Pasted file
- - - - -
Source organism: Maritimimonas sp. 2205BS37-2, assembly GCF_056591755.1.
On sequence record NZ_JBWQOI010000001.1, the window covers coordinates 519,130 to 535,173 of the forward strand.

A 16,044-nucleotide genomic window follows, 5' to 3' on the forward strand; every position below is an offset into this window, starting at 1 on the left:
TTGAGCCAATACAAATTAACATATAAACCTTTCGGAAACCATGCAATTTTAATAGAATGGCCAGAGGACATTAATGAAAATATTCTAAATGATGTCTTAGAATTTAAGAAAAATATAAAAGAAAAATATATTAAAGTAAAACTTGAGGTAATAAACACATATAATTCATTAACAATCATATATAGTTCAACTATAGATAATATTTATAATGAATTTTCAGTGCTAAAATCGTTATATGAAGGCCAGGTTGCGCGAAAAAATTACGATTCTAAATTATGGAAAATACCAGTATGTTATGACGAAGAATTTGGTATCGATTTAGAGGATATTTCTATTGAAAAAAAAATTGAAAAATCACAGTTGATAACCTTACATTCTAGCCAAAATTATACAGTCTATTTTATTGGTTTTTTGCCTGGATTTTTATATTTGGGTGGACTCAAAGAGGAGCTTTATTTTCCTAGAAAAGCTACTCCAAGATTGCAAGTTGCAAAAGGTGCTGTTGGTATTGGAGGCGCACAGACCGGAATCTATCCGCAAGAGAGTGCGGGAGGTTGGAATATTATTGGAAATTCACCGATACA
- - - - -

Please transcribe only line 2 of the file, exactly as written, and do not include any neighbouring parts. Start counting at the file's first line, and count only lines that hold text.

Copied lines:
On sequence record NZ_JBWQOI010000001.1, the window covers coordinates 519,130 to 535,173 of the forward strand.